September 19, 2018
ASU archaeologist captures the hidden history of petroglyphs on camera
Think about where you are right now. Your office chair, your living room couch, your spot of shady sidewalk. The land under your feet has a story to tell.
Postdoctoral Research Associate Emily Fioccoprile, an archaeologist with the School of Human Evolution and Social Change's Center for Archaeology and Society, has made it her mission to uncover that story. Only the land under her feet, so to speak, is the Deer Valley Petroglyph Preserve.
From a distance, the preserve may seem unremarkable. It’s a patch of desert with a large hill of boulders at the center. Peer a little closer, however, and you’ll see that the orangey discolorations on the rocks have form. They’re pictures.
The preserve boasts the largest concentration of Native American rock art, called petroglyphs, in the Phoenix area. It’s a unique spot, because the petroglyphs there date from many different periods of time, meaning that different groups of people contributed to the hillside’s artwork.
VISIT THE PRESERVE: Free admission Saturday with downloadable ticket
“Multiple people came back over and over again,” Fioccoprile said. “This was an important enough place that they bothered climbing quite high up a very steep hill. They went to a lot of effort to make these.”
Fioccoprile has been studying how people of the past and of today have used the preserve to understand who they are. To do this, she looks at the archaeology of the site’s landscape much like a biographer would examine events over the course of a person’s life.
“Landscape biography is a nice model that gives you a connection across deep time. You can pick little snapshots, almost like chapters, of a place’s history, and then you can ask questions about those without losing sight of the big picture,” she said.
Now, she’s starting the next chapter of the preserve’s biography by helping the public interpret the landscape in new ways.
Lights … camera …
There are some petroglyphs that visitors just aren’t able to see, whether because the marks are too faded, too far away from the trail or too well hidden in the nooks and crannies of the hillside.
“I wondered, can we use nondestructive technologies to learn anything new about the petroglyphs that the public can’t see? And how would that impact the way people experience the landscape?” Fioccoprile said.
She decided to put this to the test with a high-definition camera and a technique known as reflectance transformation imaging.
The basic idea behind RTI is to take multiple photos of an object with the light at different angles. The changing shadows and highlights give researchers a better view of the object’s curves, cracks and edges.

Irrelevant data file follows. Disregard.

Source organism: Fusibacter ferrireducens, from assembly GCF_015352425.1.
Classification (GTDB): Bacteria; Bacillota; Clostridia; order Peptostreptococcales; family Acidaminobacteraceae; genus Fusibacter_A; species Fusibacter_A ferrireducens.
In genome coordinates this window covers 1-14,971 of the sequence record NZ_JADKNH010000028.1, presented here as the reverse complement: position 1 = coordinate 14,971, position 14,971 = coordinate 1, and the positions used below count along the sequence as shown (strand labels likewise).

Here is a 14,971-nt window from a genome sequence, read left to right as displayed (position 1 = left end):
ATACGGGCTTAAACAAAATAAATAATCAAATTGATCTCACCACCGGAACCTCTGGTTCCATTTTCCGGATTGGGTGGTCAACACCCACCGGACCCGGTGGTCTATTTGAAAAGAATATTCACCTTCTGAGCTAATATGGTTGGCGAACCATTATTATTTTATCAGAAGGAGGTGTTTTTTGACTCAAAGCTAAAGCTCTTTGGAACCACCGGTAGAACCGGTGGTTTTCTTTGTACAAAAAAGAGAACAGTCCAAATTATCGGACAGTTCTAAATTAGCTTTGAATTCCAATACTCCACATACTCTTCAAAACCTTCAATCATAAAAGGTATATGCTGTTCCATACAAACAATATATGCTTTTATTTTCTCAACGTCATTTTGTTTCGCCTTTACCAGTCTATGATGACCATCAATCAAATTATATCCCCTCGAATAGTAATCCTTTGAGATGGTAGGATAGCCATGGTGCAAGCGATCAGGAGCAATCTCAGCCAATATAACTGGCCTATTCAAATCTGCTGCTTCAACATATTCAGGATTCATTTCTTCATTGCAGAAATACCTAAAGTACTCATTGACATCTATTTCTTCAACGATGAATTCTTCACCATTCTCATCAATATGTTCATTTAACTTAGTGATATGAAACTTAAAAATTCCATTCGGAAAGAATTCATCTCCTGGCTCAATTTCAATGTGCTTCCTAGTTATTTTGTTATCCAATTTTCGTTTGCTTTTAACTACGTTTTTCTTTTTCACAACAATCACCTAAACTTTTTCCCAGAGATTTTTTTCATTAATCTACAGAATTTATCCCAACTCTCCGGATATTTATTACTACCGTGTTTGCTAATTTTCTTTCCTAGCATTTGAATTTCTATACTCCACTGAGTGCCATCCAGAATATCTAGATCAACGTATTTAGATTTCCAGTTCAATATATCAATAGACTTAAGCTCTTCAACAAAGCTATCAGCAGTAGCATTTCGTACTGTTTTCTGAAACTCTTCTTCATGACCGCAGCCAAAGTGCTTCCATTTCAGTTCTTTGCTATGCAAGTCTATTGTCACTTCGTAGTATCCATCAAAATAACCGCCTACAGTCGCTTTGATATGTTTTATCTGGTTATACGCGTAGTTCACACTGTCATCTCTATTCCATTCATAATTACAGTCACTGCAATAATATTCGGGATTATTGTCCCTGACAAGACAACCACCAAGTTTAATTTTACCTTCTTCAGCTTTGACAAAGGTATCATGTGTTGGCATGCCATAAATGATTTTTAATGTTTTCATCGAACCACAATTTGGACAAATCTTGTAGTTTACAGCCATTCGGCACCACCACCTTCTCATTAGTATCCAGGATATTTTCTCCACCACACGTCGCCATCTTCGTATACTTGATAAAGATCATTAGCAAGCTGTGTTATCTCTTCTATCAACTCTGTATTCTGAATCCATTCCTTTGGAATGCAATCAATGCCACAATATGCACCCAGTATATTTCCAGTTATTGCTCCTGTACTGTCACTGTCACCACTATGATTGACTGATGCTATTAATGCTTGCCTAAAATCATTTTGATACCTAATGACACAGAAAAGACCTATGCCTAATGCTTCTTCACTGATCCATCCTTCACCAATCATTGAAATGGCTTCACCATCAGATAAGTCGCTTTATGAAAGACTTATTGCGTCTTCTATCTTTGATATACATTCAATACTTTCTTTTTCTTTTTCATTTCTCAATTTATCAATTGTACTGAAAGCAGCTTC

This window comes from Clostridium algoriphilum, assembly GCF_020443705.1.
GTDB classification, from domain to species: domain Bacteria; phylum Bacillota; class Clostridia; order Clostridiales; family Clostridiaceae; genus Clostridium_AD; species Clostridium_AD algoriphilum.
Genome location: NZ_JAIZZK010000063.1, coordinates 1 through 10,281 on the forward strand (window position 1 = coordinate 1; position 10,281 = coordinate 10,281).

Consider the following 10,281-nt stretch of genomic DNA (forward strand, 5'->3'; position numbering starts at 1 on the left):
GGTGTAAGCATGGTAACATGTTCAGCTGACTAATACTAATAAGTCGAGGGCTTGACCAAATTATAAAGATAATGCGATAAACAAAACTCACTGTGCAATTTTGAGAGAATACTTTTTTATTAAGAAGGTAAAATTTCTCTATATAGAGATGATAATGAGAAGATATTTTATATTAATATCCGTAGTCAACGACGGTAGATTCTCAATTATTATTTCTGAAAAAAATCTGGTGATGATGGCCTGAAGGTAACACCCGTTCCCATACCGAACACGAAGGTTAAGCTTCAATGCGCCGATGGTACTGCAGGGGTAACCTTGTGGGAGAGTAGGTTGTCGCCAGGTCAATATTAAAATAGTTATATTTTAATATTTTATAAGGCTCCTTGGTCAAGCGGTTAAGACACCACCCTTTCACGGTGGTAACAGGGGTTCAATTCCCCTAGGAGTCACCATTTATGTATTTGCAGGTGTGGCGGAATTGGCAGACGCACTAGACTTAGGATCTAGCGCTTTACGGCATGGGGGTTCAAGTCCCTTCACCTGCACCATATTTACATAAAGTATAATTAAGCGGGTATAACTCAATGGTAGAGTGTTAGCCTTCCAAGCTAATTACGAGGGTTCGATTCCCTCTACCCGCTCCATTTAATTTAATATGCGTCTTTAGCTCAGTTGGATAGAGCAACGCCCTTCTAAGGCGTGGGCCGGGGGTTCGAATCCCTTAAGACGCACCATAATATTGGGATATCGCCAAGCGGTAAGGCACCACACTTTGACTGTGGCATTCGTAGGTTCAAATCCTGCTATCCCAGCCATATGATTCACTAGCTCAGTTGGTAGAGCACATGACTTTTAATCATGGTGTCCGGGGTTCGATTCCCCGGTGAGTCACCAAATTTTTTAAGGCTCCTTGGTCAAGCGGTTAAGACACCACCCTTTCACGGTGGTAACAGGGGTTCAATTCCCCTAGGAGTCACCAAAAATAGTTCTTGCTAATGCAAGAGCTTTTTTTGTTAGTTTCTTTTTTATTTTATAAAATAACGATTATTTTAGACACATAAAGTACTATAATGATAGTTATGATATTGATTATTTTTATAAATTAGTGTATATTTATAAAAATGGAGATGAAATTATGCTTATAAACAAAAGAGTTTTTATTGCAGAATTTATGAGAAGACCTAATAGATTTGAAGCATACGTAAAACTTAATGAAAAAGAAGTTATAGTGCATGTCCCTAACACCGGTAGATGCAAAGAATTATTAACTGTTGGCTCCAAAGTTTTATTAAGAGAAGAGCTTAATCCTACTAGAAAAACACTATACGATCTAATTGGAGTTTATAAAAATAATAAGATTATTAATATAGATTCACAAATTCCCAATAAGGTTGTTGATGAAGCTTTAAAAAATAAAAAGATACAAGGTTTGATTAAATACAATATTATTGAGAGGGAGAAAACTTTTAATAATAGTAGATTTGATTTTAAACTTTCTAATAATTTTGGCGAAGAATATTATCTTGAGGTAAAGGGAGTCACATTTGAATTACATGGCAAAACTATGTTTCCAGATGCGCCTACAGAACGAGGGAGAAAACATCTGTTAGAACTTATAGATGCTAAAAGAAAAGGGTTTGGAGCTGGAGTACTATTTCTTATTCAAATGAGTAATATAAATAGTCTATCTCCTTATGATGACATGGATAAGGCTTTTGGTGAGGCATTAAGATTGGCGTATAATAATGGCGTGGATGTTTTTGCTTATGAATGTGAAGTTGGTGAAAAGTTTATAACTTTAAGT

At the preserve, Fioccoprile and her team of ASU researchers, students and volunteers chose petroglyphs that were on boulders with enough open area around them to safely set up a camera tripod. Then, one team member held a powerful flash bulb at the end of a long pole and moved it around in a dome-like pattern above the petroglyphs. Another team member remotely triggered the camera and flash for each photo.
After carefully saving the original, untouched, high-resolution pictures, Fioccoprile used software to combine them into detailed models that allowed her to virtually move light around the petroglyphs. For some harder-to-see petroglyphs, she used another program to adjust the colors and create a stronger contrast between the petroglyph and the rock panel.
Fioccoprile is careful to only clarify, not alter, what is physically present on the rocks. She also documents the changes, if any, that she makes to the photos so that future researchers can trace the steps she took from the original images.
“There’s a big responsibility to make sure that these images actually represent what you see in real life,” Fioccoprile said. “We try to interfere with these photos as minimally as possible.”
Her team also brought in a drone pilot, Douglas Gann, to take high-resolution photos of the petroglyphs from above. The pictures not only provide a detailed view of how the markings are spaced out on the landscape, but they also allowed the team to create a 3D model of the entire site.
That model, along with the other RTI models, photos and maps created during her research, will benefit the community in several ways. They’ll be archived for future researchers and heritage management professionals, serve as a resource for visitors to explore the petroglyphs they can’t make out from the trail and become the basis of a forthcoming exhibit at the Deer Valley Petroglyph Preserve’s visitor center.